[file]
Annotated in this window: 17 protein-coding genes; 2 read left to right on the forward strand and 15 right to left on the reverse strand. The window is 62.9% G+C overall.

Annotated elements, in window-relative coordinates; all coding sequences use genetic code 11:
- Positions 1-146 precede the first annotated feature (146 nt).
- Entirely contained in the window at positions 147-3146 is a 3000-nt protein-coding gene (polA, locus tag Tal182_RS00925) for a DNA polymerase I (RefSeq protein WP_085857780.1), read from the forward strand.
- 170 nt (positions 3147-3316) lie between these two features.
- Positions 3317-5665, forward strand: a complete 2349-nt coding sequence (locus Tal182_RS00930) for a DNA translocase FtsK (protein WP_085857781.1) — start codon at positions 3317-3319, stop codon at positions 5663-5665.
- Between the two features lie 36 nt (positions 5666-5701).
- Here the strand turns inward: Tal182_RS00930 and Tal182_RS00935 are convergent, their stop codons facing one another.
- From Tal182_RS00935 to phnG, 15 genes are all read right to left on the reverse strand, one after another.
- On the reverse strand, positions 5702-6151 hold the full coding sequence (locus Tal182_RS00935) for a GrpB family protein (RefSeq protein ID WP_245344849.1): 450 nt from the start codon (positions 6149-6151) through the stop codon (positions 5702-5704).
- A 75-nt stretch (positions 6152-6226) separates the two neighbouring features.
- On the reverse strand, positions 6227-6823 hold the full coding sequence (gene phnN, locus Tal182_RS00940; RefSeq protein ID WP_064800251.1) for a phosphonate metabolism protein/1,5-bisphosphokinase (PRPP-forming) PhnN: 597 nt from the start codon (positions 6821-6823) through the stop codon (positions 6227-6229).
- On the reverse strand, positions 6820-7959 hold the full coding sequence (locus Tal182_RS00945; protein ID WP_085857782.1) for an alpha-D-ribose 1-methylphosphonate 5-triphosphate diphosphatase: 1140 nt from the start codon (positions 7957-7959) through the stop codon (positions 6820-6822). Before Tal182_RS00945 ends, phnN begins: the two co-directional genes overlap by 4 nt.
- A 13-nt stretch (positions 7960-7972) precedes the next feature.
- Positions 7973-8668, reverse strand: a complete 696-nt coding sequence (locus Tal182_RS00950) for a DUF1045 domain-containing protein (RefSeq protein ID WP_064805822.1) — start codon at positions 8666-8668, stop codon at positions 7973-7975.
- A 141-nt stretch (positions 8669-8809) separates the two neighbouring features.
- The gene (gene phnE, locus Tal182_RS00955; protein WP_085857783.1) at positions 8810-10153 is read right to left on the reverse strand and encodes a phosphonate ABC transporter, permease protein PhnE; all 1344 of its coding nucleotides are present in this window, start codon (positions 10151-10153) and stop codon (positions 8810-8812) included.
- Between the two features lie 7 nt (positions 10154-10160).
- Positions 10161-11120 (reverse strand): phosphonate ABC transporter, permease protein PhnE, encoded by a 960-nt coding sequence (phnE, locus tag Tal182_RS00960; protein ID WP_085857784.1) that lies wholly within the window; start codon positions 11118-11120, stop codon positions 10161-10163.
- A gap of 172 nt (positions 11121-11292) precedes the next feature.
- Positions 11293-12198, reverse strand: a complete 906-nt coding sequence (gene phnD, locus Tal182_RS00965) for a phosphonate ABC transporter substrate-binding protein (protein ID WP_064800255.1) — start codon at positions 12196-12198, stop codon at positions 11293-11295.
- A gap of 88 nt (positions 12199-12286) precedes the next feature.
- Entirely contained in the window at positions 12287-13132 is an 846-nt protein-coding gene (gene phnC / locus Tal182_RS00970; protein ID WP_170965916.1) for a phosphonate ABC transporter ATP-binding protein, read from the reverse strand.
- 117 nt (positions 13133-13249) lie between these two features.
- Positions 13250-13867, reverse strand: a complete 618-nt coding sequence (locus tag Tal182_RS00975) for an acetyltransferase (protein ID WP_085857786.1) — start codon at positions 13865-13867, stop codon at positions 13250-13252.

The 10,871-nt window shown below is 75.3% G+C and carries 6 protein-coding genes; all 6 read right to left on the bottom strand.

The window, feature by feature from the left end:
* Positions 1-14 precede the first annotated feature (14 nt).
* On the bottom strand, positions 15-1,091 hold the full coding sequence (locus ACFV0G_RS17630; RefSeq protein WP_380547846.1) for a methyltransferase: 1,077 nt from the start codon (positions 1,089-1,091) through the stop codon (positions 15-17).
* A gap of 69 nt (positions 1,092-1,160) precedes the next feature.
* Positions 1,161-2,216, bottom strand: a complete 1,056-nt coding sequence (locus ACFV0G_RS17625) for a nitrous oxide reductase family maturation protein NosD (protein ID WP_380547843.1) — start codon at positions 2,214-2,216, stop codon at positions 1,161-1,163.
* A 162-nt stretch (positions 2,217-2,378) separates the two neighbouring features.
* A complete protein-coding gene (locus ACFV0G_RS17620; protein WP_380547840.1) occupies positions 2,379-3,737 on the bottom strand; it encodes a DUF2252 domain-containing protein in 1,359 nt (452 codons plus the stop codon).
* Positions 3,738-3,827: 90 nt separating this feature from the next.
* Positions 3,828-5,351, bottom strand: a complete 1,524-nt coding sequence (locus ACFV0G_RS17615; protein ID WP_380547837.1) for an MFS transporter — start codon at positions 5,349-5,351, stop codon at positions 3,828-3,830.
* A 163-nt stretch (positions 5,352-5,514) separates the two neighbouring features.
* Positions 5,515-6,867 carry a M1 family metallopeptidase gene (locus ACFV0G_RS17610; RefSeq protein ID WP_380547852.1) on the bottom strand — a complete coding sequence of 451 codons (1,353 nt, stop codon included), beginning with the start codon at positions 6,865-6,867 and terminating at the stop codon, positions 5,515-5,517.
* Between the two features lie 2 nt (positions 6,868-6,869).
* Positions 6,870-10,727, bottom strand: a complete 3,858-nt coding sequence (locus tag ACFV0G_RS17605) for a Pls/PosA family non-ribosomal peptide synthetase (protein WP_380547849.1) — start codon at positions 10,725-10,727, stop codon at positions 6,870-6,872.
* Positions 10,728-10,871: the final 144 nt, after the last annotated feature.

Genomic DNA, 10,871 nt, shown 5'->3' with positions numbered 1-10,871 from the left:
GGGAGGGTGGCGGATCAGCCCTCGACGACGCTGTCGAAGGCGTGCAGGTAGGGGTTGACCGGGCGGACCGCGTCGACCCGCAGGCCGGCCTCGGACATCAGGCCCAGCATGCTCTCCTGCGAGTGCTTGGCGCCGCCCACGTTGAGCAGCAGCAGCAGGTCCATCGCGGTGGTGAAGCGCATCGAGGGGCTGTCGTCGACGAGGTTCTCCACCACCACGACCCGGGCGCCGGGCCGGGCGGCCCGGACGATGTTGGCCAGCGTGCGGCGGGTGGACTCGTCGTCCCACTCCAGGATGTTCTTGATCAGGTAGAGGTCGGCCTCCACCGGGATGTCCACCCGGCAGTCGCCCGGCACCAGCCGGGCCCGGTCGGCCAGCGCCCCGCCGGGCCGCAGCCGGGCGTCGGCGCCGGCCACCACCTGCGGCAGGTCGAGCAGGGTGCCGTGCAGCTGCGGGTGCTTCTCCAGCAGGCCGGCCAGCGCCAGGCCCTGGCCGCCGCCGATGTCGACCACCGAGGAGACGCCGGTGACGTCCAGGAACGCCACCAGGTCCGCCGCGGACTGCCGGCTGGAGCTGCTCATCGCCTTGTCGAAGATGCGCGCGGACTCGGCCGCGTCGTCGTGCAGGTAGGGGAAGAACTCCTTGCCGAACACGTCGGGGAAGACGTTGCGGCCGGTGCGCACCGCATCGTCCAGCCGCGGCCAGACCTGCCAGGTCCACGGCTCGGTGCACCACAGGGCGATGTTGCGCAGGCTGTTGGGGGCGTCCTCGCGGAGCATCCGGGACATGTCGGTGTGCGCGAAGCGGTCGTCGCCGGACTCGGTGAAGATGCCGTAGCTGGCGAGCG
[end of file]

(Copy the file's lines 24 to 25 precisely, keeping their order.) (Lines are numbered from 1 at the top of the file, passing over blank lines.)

- 117 nt (positions 13133-13249) lie between these two features.
- Positions 13250-13867, reverse strand: a complete 618-nt coding sequence (locus tag Tal182_RS00975) for an acetyltransferase (protein ID WP_085857786.1) — start codon at positions 13865-13867, stop codon at positions 13250-13252.